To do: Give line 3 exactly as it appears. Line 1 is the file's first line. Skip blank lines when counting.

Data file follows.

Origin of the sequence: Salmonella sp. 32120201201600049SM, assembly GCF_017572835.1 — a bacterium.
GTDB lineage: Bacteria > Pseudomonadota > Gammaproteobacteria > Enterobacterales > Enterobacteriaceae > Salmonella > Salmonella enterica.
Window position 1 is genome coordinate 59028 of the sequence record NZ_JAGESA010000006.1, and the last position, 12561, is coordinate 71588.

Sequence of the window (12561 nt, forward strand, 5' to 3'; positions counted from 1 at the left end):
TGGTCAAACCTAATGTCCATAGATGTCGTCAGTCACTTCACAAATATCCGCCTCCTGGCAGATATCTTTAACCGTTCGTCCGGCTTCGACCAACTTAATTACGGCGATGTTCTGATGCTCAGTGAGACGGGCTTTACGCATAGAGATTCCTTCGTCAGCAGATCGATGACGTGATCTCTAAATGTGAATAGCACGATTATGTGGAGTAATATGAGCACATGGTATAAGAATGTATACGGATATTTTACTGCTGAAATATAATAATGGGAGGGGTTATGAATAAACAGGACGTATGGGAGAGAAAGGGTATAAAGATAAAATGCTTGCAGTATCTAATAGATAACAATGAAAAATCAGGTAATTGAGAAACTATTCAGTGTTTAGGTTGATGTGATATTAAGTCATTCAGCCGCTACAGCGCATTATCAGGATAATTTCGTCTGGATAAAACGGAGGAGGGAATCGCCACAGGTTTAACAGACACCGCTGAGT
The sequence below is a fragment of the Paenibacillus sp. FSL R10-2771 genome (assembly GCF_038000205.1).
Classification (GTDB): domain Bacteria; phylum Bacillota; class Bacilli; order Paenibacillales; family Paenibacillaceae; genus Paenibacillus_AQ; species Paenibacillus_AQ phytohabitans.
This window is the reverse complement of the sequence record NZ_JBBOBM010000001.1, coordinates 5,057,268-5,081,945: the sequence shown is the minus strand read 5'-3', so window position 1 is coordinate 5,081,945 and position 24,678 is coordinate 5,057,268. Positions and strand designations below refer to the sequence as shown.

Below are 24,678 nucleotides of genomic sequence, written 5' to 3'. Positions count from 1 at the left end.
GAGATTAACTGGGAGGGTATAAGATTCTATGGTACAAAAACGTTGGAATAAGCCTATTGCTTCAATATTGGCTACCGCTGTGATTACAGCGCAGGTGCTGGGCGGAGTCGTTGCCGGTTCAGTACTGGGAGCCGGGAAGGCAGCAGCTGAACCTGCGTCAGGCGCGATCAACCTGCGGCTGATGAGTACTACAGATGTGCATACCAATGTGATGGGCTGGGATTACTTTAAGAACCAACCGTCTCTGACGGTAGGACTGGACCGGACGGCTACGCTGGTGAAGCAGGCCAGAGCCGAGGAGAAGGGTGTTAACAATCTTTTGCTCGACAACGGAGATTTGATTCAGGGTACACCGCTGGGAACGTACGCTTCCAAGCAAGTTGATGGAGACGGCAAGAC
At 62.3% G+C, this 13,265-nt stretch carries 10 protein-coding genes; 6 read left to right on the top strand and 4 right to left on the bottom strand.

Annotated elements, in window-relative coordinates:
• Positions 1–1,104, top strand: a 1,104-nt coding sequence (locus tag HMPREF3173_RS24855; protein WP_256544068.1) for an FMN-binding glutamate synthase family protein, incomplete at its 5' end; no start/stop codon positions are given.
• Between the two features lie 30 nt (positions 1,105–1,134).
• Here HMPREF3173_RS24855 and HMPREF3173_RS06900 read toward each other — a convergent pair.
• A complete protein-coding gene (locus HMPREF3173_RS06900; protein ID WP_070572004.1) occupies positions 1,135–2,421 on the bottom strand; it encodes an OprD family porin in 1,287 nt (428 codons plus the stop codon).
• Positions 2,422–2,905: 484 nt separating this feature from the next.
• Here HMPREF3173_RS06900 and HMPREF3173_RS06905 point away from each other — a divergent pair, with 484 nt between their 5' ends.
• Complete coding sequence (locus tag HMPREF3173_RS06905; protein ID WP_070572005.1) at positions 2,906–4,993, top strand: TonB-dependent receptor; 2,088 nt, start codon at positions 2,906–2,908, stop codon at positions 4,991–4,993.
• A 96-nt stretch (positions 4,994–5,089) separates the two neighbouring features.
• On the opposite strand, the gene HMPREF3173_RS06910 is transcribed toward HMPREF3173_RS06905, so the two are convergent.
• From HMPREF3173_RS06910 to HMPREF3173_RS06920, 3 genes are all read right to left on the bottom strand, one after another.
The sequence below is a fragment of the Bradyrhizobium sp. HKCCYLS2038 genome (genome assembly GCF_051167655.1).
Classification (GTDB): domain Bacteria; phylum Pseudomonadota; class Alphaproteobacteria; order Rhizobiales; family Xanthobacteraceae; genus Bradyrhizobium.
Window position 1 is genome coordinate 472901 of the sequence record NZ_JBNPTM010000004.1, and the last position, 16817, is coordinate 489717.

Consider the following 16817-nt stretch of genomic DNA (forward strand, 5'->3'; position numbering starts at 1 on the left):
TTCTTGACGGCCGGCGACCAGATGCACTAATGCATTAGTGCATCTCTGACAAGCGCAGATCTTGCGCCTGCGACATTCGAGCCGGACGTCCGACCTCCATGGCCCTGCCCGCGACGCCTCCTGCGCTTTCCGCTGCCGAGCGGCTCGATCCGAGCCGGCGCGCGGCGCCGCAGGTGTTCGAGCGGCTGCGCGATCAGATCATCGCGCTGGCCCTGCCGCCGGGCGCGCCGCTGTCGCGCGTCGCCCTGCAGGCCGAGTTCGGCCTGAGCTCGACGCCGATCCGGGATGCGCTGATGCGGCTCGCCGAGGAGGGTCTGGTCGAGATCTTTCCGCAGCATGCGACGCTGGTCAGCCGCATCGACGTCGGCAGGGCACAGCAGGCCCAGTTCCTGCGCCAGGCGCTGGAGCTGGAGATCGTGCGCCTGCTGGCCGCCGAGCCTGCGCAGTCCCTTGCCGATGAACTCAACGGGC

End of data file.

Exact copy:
Window position 1 is genome coordinate 59028 of the sequence record NZ_JAGESA010000006.1, and the last position, 12561, is coordinate 71588.